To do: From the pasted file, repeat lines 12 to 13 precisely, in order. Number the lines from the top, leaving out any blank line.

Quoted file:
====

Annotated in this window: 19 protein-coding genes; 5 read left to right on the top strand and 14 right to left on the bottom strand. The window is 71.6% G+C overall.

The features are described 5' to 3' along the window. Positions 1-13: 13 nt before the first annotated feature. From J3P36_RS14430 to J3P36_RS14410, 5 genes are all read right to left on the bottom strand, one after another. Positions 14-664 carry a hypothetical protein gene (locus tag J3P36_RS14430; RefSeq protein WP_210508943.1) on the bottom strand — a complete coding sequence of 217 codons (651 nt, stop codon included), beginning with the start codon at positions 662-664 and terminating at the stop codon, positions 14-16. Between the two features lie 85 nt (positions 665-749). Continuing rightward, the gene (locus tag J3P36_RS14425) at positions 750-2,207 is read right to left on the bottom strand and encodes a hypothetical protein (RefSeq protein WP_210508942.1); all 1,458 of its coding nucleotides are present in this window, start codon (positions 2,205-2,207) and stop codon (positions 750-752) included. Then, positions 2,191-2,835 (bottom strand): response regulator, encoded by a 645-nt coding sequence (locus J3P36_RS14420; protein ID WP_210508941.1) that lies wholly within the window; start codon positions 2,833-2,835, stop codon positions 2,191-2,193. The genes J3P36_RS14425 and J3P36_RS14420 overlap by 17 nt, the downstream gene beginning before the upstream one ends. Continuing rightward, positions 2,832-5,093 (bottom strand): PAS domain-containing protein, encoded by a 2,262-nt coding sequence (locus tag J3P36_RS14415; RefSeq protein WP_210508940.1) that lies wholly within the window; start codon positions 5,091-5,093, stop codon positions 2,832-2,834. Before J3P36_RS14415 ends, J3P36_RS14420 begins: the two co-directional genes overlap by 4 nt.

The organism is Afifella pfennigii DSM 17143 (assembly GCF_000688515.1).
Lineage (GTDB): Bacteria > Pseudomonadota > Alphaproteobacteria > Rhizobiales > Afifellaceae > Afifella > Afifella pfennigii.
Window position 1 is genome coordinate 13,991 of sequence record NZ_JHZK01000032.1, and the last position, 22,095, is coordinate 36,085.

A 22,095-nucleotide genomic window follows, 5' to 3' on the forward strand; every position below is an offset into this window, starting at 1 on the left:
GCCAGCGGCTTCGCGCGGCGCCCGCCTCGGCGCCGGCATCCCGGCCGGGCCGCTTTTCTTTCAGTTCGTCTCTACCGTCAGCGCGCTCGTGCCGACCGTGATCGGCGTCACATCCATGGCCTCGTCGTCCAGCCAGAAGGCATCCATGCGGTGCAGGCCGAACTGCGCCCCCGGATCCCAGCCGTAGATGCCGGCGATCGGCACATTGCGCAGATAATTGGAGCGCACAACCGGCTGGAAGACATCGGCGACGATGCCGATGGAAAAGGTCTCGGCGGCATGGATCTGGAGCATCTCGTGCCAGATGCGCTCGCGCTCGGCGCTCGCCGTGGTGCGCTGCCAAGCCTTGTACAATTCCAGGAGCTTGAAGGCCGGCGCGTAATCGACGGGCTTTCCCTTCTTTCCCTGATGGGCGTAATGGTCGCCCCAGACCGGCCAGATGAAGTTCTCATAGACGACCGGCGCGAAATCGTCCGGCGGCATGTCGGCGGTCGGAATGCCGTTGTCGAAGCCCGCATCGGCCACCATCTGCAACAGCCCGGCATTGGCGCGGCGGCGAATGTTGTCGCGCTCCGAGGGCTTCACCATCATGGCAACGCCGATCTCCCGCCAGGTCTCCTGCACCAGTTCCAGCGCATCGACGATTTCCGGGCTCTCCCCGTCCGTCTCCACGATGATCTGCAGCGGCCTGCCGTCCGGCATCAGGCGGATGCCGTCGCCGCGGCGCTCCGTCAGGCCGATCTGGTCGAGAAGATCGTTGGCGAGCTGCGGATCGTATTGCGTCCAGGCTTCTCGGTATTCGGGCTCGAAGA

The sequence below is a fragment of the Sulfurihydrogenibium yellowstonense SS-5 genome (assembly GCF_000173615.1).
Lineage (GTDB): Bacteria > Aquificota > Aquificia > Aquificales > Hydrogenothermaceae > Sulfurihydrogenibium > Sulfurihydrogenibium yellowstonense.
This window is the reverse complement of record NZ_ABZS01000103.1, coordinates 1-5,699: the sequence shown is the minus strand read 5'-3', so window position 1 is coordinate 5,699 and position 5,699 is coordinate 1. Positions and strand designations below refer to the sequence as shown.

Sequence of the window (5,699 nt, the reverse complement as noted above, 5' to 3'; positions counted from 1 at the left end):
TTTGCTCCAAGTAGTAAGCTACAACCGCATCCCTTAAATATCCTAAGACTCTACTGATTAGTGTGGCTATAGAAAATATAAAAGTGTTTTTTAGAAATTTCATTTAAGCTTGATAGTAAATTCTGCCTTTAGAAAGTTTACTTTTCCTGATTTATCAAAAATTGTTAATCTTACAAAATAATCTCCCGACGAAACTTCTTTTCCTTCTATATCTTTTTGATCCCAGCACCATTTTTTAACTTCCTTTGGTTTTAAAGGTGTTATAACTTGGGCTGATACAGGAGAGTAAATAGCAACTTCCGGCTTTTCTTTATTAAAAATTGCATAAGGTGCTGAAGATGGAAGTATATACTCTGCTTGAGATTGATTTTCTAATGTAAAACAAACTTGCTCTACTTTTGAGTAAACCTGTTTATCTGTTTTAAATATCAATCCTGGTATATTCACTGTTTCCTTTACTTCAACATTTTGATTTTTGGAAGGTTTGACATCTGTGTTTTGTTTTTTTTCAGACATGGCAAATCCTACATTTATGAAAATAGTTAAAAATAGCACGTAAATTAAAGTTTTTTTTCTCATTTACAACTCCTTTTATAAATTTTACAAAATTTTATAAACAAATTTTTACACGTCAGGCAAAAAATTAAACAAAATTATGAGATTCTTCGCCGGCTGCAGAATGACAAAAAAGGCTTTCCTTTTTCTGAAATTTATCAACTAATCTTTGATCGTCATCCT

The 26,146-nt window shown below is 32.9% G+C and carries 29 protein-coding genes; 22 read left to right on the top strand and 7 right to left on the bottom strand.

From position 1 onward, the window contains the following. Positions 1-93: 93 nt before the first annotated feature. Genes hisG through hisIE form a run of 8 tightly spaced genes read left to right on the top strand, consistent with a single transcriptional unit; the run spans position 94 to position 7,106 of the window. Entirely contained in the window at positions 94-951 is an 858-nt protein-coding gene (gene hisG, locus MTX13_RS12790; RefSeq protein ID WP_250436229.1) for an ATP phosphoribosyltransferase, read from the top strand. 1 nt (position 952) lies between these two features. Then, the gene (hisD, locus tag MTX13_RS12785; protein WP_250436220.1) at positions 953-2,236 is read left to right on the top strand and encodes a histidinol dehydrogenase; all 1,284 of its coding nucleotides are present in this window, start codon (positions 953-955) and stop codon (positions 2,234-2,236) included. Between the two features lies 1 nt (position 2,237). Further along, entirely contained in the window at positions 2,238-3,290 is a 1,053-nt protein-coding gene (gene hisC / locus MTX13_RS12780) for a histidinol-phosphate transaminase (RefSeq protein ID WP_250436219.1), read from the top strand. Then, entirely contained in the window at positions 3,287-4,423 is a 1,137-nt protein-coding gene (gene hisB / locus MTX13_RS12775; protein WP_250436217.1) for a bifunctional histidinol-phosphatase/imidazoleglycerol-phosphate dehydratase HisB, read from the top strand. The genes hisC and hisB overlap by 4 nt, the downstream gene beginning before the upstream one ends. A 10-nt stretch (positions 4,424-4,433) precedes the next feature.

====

TTTGCTCCAAGTAGTAAGCTACAACCGCATCCCTTAAATATCCTAAGACTCTACTGATTAGTGTGGCTATAGAAAATATAAAAGTGTTTTTTAGAAATTTCATTTAAGCTTGATAGTAAATTCTGCCTTTAGAAAGTTTACTTTTCCTGATTTATCAAAAATTGTTAATCTTACAAAATAATCTCCCGACGAAACTTCTTTTCCTTCTATATCTTTTTGATCCCAGCACCATTTTTTAACTTCCTTTGGTTTTAAAGGTGTTATAACTTGGGCTGATACAGGAGAGTAAATAGCAACTTCCGGCTTTTCTTTATTAAAAATTGCATAAGGTGCTGAAGATGGAAGTATATACTCTGCTTGAGATTGATTTTCTAATGTAAAACAAACTTGCTCTACTTTTGAGTAAACCTGTTTATCTGTTTTAAATATCAATCCTGGTATATTCACTGTTTCCTTTACTTCAACATTTTGATTTTTGGAAGGTTTGACATCTGTGTTTTGTTTTTTTTCAGACATGGCAAATCCTACATTTATGAAAATAGTTAAAAATAGCACGTAAATTAAAGTTTTTTTTCTCATTTACAACTCCTTTTATAAATTTTACAAAATTTTATAAACAAATTTTTACACGTCAGGCAAAAAATTAAACAAAATTATGAGATTCTTCGCCGGCTGCAGAATGACAAAAAAGGCTTTCCTTTTTCTGAAATTTATCAACTAATCTTTGATCGTCATCCT

The 26,146-nt window shown below is 32.9% G+C and carries 29 protein-coding genes; 22 read left to right on the top strand and 7 right to left on the bottom strand.